Egas Moniz

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E·gas Mo·niz

(ĕ-gäs′ mô-nēsh′), Antonio de 1874-1955.
Portuguese neurologist. He shared a Nobel Prize (1949) for advances in brain surgery.
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References in periodicals archive ?
Researcher on Egas Moniz Multidisciplinary Research Centre in Health Psychology.
Historians of psychiatry agree that Egas Moniz never read about Burckhardt's treatment.
Branco, the principal investigator and chief of rheumatology at the Hospital Egas Moniz, Lisbon.
Following the experience of psychiatrist Egas Moniz in Portugal, they had given frontal lobotomies to six patients.
In defending many of the controversial psychologists and their experiments, Slater takes some daring stances--such as saying that Antonio Egas Moniz, who plucked subjects from mental wards to try out his new procedure, the lobotomy, "gave us a way out of pharmacology," for which we should thank him.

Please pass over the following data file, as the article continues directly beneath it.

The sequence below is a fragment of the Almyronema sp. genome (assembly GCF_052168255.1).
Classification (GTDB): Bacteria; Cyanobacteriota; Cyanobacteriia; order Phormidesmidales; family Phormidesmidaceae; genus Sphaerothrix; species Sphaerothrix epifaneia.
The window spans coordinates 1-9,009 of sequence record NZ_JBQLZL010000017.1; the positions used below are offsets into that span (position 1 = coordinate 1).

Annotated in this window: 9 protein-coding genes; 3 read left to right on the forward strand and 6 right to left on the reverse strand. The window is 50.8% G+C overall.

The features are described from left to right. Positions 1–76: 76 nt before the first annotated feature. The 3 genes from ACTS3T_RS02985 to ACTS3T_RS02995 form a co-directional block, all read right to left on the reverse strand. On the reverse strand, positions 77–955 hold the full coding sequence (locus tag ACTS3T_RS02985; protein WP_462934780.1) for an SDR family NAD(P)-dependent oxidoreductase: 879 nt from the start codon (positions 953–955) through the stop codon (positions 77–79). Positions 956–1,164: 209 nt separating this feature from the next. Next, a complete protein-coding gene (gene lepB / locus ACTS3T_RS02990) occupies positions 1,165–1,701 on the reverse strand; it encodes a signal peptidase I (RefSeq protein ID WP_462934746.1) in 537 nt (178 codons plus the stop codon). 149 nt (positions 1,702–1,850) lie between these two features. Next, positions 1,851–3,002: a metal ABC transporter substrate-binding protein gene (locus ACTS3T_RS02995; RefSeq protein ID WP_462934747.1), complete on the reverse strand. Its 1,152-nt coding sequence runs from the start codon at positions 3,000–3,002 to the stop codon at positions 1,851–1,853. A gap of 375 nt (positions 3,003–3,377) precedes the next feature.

Portuguese neurologist Egas Moniz, developer of the lobotomy, thought that mental illness resulted from fixed thought patterns and that "to cure these patients we must destroy the more or less fixed arrangements of cellular connections that exist in the brain." Moniz won the Nobel Prize for his innovation.
Turning to medicine, suffice it to say that Antonio Egas Moniz was awarded the prize, in 1949, for performing leucotomies by banging an ice pick through the patient's eye socket, and wrenching it from side to side to sever their frontal lobes.
Constructed around the six-month period during which the helmers lived alongside an engaging group of people on prescribed medication for personality problems, and set largely in the hospital in Catalonia where they live, pic is the loosely told tale of their preparations for a low-key theater production based on the life of Portuguese neurologist Egas Moniz. After traveling to London in the '30s and seeing a vicious monkey (Becky) calmed by having the centrallobe of her brain removed, Moniz decided that the technique would work on people, too.